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“We got a big one!”  My dad said, “Quick, bring Mule!”


                “Comin’ Dad.”  Mule is quite the animal, or should I say, all flakes are.  They are extremely loyal.  Flakes have about six to seven inches of long, pale brown fur.  We bring Mule with us whenever we go out into the icy landscape.  He can be ridden, haul stuff, or even fend off predators.  Weighing roughly 400 pounds Mule can carry anything, like the iceare we just caught.  From what I’m learning in my LearnTech, an iceare is a “rabbit” that has evolved to adapt to the new arctic environment.  Now it has thicker fur, way sharper, longer teeth, and are two to three times the size.  They have also now evolved into omnivores, unlike their herbivore ancestors.  Very few are up to four times the size, but we had just caught one.


I grabbed Mule by his strap and brought him over to the trapped iceare.  After we got it loaded up, my dad and I walked on either side of Mule.  “A little faster Mule” I said, and he instantly sped up.  We check the traps every day because we need the high protein content due to the extreme temperatures.


When we finally got to our home I checked the plant house and then went to the kitchen where my dad was already preparing the iceare for dinner.  “Can I help you with anything?” I asked.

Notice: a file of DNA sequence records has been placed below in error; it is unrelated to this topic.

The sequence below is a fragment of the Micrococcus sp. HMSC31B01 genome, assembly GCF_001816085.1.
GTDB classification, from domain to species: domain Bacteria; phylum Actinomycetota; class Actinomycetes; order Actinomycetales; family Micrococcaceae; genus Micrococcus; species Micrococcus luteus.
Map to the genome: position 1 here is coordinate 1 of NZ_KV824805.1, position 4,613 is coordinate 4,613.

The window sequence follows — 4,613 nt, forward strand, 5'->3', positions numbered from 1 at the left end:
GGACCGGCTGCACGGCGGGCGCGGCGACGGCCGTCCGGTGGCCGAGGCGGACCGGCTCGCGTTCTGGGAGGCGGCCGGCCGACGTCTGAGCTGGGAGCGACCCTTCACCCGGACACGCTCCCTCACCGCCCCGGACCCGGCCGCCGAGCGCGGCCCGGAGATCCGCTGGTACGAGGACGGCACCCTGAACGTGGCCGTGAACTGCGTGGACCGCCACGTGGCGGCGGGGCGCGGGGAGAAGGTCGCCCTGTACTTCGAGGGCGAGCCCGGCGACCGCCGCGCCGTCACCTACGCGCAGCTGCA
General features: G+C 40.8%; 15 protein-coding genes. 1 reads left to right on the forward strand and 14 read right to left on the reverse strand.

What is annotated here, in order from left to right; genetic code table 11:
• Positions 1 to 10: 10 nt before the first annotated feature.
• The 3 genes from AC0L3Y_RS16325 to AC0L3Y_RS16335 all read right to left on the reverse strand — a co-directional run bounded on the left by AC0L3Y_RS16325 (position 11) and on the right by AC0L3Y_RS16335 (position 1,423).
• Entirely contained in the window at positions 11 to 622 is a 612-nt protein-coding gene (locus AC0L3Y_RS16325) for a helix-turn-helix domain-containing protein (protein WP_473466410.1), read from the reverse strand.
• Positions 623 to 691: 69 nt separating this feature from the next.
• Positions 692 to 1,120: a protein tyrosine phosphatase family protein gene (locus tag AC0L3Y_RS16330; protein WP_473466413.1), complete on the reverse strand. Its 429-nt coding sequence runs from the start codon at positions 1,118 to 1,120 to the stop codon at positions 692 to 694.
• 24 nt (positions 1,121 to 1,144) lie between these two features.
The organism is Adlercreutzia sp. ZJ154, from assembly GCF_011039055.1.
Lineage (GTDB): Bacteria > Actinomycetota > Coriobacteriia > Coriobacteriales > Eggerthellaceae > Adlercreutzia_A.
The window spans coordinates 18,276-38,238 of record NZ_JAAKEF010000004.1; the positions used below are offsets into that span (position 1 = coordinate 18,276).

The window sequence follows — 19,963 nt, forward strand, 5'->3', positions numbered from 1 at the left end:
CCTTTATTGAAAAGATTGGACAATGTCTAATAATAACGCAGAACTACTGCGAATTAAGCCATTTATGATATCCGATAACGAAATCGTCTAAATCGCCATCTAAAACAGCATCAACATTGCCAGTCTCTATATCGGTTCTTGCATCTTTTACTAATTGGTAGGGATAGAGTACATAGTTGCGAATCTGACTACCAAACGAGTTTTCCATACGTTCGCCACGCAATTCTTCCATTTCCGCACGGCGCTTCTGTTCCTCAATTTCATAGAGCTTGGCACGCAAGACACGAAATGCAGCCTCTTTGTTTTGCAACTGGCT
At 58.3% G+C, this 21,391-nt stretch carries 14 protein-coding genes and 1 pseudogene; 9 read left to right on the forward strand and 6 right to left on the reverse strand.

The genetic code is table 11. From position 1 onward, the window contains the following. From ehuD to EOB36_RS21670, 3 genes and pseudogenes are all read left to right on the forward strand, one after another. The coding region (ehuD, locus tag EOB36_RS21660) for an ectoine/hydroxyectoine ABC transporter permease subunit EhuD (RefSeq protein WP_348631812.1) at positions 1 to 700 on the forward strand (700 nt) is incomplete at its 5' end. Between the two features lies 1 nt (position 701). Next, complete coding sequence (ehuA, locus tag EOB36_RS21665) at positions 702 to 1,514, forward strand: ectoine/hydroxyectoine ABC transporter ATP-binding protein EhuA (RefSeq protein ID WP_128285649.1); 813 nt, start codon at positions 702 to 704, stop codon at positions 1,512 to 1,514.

“Could you go check your sister?” he asked me over his shoulder.


“Sure.” I said and headed to her room.  


“Did you catch anything good?” she asked when I made it there.


I said, “You betcha, we got our biggest one yet.  Not only that, but it had such thick fur it wasn’t frostbitten, so we can eat all of it!”  I then added, “Maybe Dad will let you have one of the legs tonight!”  The legs are the tastiest part on an iceare, but it’s also the most vulnerable spot to be frostbitten so we were lucky it wasn’t.


“Yes!” she shouted in joy.


“If you come with me to the plant house, you can pick what greens you want for dinner.”


                “I want that one!” she said pointing to the second shelf on the freeze racks in a corner.  There sat the green and white vegetable she always picked when given the opportunity.